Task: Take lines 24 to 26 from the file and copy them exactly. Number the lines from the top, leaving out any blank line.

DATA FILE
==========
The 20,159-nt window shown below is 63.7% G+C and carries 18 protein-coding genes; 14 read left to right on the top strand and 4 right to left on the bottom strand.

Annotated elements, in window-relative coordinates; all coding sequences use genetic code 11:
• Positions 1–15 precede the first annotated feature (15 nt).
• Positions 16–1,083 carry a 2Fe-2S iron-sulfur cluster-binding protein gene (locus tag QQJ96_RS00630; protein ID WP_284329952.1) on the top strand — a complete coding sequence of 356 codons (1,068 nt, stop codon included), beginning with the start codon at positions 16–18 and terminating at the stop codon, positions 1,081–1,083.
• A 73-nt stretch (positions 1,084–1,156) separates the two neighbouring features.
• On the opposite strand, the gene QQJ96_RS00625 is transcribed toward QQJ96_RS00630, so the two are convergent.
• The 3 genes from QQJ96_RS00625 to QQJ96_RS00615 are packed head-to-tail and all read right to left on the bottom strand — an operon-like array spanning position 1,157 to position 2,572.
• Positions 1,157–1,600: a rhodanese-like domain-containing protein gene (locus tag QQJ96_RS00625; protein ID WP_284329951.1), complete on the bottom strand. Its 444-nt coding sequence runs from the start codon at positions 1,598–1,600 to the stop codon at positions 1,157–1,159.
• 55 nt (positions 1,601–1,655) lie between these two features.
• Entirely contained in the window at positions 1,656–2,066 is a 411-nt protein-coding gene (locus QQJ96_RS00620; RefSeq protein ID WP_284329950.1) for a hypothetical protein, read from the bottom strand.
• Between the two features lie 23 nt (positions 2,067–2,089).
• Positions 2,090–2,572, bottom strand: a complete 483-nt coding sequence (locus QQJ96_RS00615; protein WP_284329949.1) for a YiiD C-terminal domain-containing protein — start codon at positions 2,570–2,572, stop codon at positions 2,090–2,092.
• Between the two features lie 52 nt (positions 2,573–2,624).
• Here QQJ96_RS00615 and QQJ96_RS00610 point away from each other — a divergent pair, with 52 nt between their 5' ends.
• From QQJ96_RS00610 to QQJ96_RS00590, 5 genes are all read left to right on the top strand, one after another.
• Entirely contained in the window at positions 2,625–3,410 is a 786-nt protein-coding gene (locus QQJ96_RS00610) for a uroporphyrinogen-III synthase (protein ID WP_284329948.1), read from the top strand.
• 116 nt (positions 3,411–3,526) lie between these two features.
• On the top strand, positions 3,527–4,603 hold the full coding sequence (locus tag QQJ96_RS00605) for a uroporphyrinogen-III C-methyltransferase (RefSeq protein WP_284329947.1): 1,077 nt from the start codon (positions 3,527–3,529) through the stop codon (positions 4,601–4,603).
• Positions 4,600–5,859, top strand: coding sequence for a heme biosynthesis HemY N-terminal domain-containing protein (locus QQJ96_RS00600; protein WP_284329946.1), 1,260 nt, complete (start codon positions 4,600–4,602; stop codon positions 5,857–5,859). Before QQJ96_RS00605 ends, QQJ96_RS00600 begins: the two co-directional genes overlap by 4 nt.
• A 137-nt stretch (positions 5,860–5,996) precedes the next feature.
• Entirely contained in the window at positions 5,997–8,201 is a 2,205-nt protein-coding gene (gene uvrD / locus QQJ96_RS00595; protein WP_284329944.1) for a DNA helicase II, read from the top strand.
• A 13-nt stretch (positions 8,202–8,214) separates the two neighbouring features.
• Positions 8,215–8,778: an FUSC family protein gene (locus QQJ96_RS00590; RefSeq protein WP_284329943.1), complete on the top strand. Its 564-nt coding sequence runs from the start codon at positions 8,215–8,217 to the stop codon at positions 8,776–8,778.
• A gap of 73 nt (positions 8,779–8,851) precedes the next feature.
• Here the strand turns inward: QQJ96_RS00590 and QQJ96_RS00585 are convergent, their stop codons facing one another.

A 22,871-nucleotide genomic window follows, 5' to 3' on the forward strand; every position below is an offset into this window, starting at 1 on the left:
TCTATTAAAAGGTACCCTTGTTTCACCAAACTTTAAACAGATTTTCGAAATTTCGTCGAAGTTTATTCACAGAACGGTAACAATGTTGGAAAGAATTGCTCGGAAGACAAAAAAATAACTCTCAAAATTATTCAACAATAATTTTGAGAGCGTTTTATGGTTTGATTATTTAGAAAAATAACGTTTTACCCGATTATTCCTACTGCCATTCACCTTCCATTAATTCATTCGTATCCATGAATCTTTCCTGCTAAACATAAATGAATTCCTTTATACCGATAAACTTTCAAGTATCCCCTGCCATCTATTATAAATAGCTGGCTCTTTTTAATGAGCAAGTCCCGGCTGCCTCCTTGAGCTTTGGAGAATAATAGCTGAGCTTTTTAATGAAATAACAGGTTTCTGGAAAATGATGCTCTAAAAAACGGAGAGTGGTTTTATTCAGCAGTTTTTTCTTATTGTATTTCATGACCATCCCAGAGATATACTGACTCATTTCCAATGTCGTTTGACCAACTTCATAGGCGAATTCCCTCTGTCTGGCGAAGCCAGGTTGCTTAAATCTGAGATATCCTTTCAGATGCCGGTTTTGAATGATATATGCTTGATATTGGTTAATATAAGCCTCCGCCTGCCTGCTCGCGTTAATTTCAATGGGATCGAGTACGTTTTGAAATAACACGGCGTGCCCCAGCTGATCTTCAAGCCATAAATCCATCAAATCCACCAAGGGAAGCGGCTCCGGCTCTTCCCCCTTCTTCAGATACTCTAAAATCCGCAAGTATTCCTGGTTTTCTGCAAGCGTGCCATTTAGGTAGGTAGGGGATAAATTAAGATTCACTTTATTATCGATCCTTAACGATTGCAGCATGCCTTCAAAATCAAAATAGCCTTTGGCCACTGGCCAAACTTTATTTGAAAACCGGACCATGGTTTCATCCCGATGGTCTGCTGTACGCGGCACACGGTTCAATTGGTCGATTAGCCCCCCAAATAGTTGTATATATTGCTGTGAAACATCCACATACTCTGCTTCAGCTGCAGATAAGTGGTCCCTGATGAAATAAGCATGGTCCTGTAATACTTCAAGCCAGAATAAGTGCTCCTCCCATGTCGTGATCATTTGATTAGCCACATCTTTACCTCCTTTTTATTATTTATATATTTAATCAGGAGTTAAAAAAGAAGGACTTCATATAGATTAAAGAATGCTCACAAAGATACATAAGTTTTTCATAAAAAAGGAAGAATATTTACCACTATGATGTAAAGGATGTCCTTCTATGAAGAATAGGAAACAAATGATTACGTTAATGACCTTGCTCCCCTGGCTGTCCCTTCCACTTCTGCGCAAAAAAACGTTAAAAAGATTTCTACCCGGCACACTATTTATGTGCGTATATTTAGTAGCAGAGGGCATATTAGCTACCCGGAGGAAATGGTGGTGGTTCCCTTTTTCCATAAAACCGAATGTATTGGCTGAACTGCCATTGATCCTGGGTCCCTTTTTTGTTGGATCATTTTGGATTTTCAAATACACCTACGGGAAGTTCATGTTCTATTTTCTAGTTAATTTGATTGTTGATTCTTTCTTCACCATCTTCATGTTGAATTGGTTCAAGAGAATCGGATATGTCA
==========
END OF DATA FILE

• A gap of 73 nt (positions 8,779–8,851) precedes the next feature.
• Here the strand turns inward: QQJ96_RS00590 and QQJ96_RS00585 are convergent, their stop codons facing one another.

A 22,871-nucleotide genomic window follows, 5' to 3' on the forward strand; every position below is an offset into this window, starting at 1 on the left: